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Forget staying close to EU after Brexit, chancellor tells business

Sajid Javid sets out his vision for UK economy in interview with the FT

Sajid Javid, the UK chancellor, has delivered a tough message to business leaders to end their campaign for Britain to stay in lock-step with Brussels rules after Brexit, telling them they have already had three years to prepare for a new trading relationship.

In an interview with the Financial Times, Mr Javid quashed any prospect of the Treasury lending its support to big manufacturing sectors — which include cars, aerospace, pharmaceuticals, and food and drink — that favour alignment with EU regulations.

“There will not be alignment, we will not be a ruletaker, we will not be in the single market and we will not be in the customs union — and we will do this by the end of the year,” Mr Javid said, urging companies to “adjust” to the new reality.

Speaking in a sandwich bar near the Treasury, the chancellor nevertheless gave an upbeat assessment of Britain’s prospects outside the EU, insisting that British companies would flourish and that his guiding mantra for the post-Brexit economy would be “human capitalism”.

He vowed to pump more money into “skills, skills, skills” and backing infrastructure schemes in the midlands and north, even if they did not offer as much “bang for the buck” as those in London.

He added that he wanted to boost growth rates to between 2.7 and 2.8 per cent a year — the average for 50 years after the second world war. Last week, Mark Carney, Bank of England governor, told the FT he thought Britain’s trend growth rate was much lower at between 1 and 1.5 per cent.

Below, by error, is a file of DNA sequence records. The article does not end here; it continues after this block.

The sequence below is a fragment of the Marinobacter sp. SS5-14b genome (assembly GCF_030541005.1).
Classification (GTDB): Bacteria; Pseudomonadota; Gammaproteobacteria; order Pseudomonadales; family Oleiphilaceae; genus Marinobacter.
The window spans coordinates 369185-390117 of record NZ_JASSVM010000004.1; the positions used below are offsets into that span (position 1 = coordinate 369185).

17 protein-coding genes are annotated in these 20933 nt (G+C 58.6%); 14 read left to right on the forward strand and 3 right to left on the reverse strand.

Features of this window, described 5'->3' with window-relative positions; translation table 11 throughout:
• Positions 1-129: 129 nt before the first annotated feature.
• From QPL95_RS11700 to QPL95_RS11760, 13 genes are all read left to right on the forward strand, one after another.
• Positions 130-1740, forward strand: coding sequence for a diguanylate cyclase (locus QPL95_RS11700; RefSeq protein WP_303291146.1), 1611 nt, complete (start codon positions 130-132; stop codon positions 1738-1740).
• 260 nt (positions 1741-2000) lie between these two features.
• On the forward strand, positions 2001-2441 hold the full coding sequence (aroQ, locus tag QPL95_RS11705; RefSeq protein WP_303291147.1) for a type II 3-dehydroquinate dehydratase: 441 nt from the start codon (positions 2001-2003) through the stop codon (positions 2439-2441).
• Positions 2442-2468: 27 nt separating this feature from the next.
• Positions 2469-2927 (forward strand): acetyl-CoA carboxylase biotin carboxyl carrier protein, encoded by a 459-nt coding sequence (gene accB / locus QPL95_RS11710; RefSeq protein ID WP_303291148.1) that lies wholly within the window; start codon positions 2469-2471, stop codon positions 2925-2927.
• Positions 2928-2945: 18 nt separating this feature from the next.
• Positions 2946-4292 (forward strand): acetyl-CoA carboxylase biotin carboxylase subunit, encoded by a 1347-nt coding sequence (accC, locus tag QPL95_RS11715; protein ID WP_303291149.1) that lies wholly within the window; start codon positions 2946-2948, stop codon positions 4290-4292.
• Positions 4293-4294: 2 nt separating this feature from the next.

But with Brexit now less than a fortnight away, business leaders are eyeing the upcoming trade talks with Brussels with trepidation.

The EU wants the UK to stay in line with its regulations in return for a zero tariffs, zero quotas trade deal but Boris Johnson, prime minister, has repeatedly said he wants to break free from the bloc’s rules.

Some UK business sectors are worried about the risk of falling out of the current trading arrangement with the EU at the end of the year without a new deal that reduces friction at borders. Last October, big UK manufacturers warned ministers of “huge new costs and disruption”.

Philip Hammond, the previous chancellor, fought to maintain alignment with the EU but Mr Javid made it clear that the Treasury was now under new management. He suggested being comfortable with some companies suffering from Brexit.

“There will be an impact on business one way or the other, some will benefit, some won’t,” he added. But Mr Javid said the important thing was that companies had certainty and should get on with preparing for the new trading relationship.

“Once we’ve got this agreement in place with our European friends, we will continue to be one of the most successful economies on Earth,” he said, adding that the UK had continued be a highly popular destination for inward investment.

Asked how regulatory divergence might impact industries such as automotive and pharmaceuticals with intricate supply chains spanning Europe, Mr Javid said: “Japan sells cars to the EU but they don’t follow EU rules.”

He added: “We’re also talking about companies that have known since 2016 that we are leaving the EU. Admittedly, they didn’t know the exact terms.”

Mr Javid declined to say which EU rules he wanted to ditch. He said he wanted financial services to trade with the EU on the basis of “outcome-based” equivalence of rules: it is far from clear if Brussels will agree.

The chancellor is the only cabinet minister publicly assured by Mr Johnson that he or she will still be in their job after a February reshuffle.

As he spoke, he cut a relaxed figure as he contemplated a post-Brexit economy.

Pickles café is a down-to-earth backdrop for a chancellor to set out an economic strategy spanning not just a year but potentially a decade. But the whole point of Mr Javid’s vision of “human capitalism” is to demonstrate how a Conservative government can work for ordinary people.

Next week, Mr Javid will travel to the World Economic Forum in Davos — sidestepping Mr Johnson’s half-hearted ban on ministers attending the “billionaires and champagne” gathering — to persuade global investors to buy into his vision.